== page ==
Yesterday afternoon marked the first occurrence of a MELT Length and Strength small group class which was dedicated from the onset as such. I had been wrestling with the question on how to implement such a format into a group setting. One-on-one is easy, and I had done that long enough. There are a few MELT Strength moves which I had interspersed into my regular class, and then there were those very few occasions when the number of participants was not too great, and they were all pro-MELTers so that I could introduce the greater challenges of MELT Strength.
I have nothing against lawyers and chiropractors. I use a chiropractor myself when I need this kind of treatment, and lawyers can provide valuable assistance to maneuver the legal jungle. I was in a car accident last Saturday. Rear-ended and then pushed against the car in front of me. Nobody got hurt but my car got the short end of the stick. After I got home, I MELTed and found that all the components were where they have always been. The insurance company took over. My car is in the shop to get fixed, I have a rental car, and my life resumes as normal.
As of late, I have seen more and more clients who come to me for MELT instructions and who proudly tell me that they own a foam roller. Some of them even bring it along when they see me. I am informed that they would like to know how to use it correctly. Invariably, those are the hard foam rollers, often the white Styrofoam version, sometimes even the black one that to me feels nothing short of lightweight concrete.
About two months ago, I got a call from a young lady named Charman Driver. She introduced herself as a reporter for the “Walter” magazine and was asking me about MELT. She writes the fitness column for “Walter” and only about things after she had gained some personal experience. Well, we spoke, and I explained as well as I can what MELT is all about. MELT is one of those techniques that, while explainable, have to be experienced to ‘get it’. But Charman promised me to attend one of my classes.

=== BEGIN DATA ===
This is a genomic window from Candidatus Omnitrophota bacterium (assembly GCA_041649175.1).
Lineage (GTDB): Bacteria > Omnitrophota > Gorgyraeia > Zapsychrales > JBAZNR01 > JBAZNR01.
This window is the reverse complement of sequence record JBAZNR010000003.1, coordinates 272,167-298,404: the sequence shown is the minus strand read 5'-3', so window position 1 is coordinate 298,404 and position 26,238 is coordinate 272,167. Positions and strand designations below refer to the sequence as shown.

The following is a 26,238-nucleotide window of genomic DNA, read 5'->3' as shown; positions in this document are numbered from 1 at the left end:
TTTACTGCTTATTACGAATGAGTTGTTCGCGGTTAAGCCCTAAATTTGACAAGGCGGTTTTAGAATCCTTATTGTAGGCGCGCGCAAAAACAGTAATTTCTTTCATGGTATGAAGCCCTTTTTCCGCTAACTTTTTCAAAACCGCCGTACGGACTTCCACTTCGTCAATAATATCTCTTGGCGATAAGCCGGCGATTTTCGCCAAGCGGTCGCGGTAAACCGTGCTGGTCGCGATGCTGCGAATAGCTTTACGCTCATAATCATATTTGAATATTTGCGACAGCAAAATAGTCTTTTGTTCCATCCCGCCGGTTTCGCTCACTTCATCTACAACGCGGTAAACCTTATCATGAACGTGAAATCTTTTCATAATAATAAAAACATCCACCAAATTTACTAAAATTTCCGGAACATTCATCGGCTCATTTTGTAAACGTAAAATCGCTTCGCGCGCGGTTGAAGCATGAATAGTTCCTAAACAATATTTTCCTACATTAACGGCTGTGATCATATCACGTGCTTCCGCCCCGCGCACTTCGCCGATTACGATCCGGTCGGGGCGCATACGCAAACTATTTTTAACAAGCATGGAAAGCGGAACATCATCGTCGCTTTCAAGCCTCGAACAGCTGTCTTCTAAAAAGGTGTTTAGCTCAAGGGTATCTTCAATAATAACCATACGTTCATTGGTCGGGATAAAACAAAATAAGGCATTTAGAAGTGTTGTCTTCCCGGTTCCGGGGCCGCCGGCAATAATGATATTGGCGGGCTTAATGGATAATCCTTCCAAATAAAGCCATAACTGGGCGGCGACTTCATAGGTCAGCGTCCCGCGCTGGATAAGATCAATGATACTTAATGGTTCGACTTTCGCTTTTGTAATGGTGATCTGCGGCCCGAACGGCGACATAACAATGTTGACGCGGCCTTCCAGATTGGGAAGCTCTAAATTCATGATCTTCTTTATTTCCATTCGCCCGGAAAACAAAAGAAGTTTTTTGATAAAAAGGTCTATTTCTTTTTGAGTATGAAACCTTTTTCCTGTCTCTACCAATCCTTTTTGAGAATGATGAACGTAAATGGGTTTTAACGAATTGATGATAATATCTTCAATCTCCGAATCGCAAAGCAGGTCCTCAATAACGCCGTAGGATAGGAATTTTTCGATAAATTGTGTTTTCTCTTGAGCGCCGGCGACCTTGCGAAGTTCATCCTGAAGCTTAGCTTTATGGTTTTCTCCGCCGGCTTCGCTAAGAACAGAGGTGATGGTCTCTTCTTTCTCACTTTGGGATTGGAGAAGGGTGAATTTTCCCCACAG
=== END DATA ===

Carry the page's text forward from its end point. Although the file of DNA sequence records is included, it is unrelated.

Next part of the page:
We have to admit: nobody ever accused North Carolina of being on the forefront of any trends that trickle out of New York but, for once, things are different. I have been teaching the MELT Method now for well over 3 years here, and we have a few more instructors in the Triad and the Triangle now, even though the western part of the state is still a MELT wasteland. But compare that to other states of the union with no MELT instructors at all, many in the so-called heartland which is still a MELT dessert.
I am currently glued to my DVD player watching a series of 24 lectures by Robert Sapolsky Ph.D. about stress and its impact on the body. The ramifications are truly frightening; there is not a function in the body that is not negatively influenced by the mechanisms of stress. And what is even more notable is that most of the stress originates from thoughts and feelings that are far removed from the initial scenarios for which stress was designed.
Last Wednesday, I had another opportunity to talk to a group of massage therapy students. It was about one of my favorite subjects, MELT (Myofascial Energetic Length Technique). There are many professions, massage therapy being one of them, where the professionals have to rely on the effortless functioning of their bodies in order to pursue their careers. Sue Hitzman, the creator of the MELT method, is a manual therapist herself, and she developed the MELT hand treatment in response to her own problems from overworked hands.
A few days ago, an article appeared in our local newspaper on stretching which stated – quite correctly – that the recommendations now are to stretch at the end of a workout. What had me just about jump out of my skin was that the pictures for the article were taken in my MELT class but no further reference was made to MELT. After both blood pressure and heart rate had returned back to normal, I went ahead and wrote a letter to the editor explaining the difference between stretching and MELT.